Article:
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Sixers

‘Family Reasons’ Aside, Decision For Collins To Leave Was Mutual

Jrue Holiday, Doug Collins, Evan Turner (credit: Jesse D. Garrabrant)

Jrue Holiday, Doug Collins, Evan Turner (credit: Jesse D. Garrabrant)

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By Joseph Santoliquito

Philadelphia, PA (CBS) — The flotsam from this past 76ers’ season comes in bits and pieces, not in large chunks that can be placed back together quickly. So it’s going to take some time to build a competitive team from the dismal 34-48 finish this season and out of the playoffs for the first time since the Eddie Jordan fiasco in 2009-10.

Sixers’ owner Josh Harris addressed the media Thursday morning and officially announced what had been speculated, confirming that Doug Collins would not be returning as head coach next season.

Harris stressed that it was Collins’ decision not to return—and also stressed that the Sixers would be interested in bringing back Andrew Bynum, a trade that had good intentions, though ended in disaster.

Harris tried to put a rosy picture on the separation from Collins. Harris trotted out the old bromide that Collins “wants to spend more time with his family” excuse. Behind closed doors, the reality was the players on this team had tuned Collins out, and Collins grew rapidly frustrated with them.

It was a mutual decision. A decision that Collins began thinking about a little over a month into the season.

“About Christmas, I knew that there was something else that I was thinking about and this job you have to pour your heart and soul into every, single second, and I love this city and I love the 76ers, and being away Christmas, and I have five grandkids now, and there is a lot of things that I want to enjoy,” Collins said. “This man [Josh Harris] has been great to me, the organization has been great to me. The one thing I talked about two months ago to [GM] Tony [DiLeo] and [adviser] Rod [Thorn] is I said I wonder if they can figure an exit strategy because it’s important that I go out with dignity. Because I think I did a lot of good things for this organization.”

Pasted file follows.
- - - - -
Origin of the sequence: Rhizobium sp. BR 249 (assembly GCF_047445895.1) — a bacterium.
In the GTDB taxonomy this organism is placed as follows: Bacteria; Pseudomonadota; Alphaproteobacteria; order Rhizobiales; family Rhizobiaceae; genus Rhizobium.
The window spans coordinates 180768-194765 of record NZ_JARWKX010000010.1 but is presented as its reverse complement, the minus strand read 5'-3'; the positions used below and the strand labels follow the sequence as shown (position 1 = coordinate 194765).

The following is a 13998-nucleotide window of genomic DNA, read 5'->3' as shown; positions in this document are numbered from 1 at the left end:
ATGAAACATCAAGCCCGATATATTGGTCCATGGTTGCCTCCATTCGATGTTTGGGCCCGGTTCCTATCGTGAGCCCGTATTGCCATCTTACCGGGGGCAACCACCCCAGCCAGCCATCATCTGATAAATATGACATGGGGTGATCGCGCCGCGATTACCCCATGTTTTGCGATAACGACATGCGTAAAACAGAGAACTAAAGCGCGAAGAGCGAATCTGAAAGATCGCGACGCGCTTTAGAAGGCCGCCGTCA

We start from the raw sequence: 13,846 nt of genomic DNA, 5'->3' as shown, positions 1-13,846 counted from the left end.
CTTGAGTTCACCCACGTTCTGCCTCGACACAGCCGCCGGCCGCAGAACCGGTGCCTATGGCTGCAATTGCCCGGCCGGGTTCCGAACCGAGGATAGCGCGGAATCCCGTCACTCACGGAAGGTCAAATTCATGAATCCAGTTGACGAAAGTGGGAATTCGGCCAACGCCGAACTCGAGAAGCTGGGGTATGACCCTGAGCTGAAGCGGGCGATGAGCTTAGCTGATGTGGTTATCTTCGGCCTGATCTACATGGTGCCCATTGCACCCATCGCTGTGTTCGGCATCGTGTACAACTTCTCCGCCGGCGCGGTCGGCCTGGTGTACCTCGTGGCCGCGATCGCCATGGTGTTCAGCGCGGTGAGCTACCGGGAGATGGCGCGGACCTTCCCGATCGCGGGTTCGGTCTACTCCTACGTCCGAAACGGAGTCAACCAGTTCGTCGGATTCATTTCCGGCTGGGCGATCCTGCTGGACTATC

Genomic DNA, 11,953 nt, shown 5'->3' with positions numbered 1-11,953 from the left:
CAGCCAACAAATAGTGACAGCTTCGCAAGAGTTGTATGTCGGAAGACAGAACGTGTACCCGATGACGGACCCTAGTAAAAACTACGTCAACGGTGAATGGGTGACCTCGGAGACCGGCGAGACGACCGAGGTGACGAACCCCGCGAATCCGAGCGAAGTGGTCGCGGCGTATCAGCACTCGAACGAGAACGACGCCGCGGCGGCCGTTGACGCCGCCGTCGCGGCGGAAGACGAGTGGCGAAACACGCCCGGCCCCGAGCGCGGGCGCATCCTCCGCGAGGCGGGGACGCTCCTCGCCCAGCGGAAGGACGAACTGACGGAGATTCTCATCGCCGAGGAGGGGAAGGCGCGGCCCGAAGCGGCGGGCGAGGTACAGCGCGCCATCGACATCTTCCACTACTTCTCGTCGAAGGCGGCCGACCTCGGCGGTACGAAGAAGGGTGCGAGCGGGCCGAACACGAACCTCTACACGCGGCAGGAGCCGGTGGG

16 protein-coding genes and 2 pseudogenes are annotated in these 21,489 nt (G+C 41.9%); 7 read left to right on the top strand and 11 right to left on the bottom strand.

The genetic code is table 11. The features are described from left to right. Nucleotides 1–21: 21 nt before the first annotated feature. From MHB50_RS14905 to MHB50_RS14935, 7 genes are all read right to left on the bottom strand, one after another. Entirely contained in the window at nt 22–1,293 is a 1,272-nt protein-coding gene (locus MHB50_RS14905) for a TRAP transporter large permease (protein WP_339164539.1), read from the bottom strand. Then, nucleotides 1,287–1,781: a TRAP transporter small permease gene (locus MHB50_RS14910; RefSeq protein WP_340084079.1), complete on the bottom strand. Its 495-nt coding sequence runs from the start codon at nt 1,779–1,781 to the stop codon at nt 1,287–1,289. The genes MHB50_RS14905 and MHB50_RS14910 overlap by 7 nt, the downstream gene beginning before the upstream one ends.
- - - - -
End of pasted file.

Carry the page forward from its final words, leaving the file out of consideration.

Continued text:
Harris said that Collins will stay with the Sixers as an adviser for the next five years.

“We all know Doug, and we all love Doug,” Harris said. “He is going to stay on with the Sixers as my adviser. I would make it very clear that I would want Doug Collins back as my coach next year. This is his decision. He’s not being pushed out. I don’t know where that came from. I don’t know how these rumors start. I wish him well.”

“I’m going to be attached, it’s not I’m from the outside looking in,” Collins maintained. “I think there is tremendous growth with a lot of these young guys still. It’s unfortunate, because it would have been nice to see the puzzle that we tried to put together. What I will give Josh a lot of credit for is he wasn’t afraid. He took a chance. We took a chance. The problem is when you lose some assets and how quickly can you recoup those assets.

“You have to draft well, and trade well, and continue to develop our younger players. It’s one of the things we have to do is keep growing your young assets.”

Collins laughed off—or tried laughing off—that he lost this team.

“That’s tough to hear, I mean really, but then you the next game you play a great game and you hear, ‘He’s got ‘em back,” Collins said. “That’s what you got. As a coach, if you don’t have thick skin, you better not get in this business. The last week was very hard for me, very tough. I’m not one of these guys that burns bridges. I guess the thing that stung me the most is was at the end when it looked like they didn’t want me, because I knew that wasn’t true. I think I’ve done a lot of good things for this organization.”

Harris said Collins input will be welcome in choosing a new coach.

Joseph Santoliquito is a contributing sports blogger for CBS Philly.

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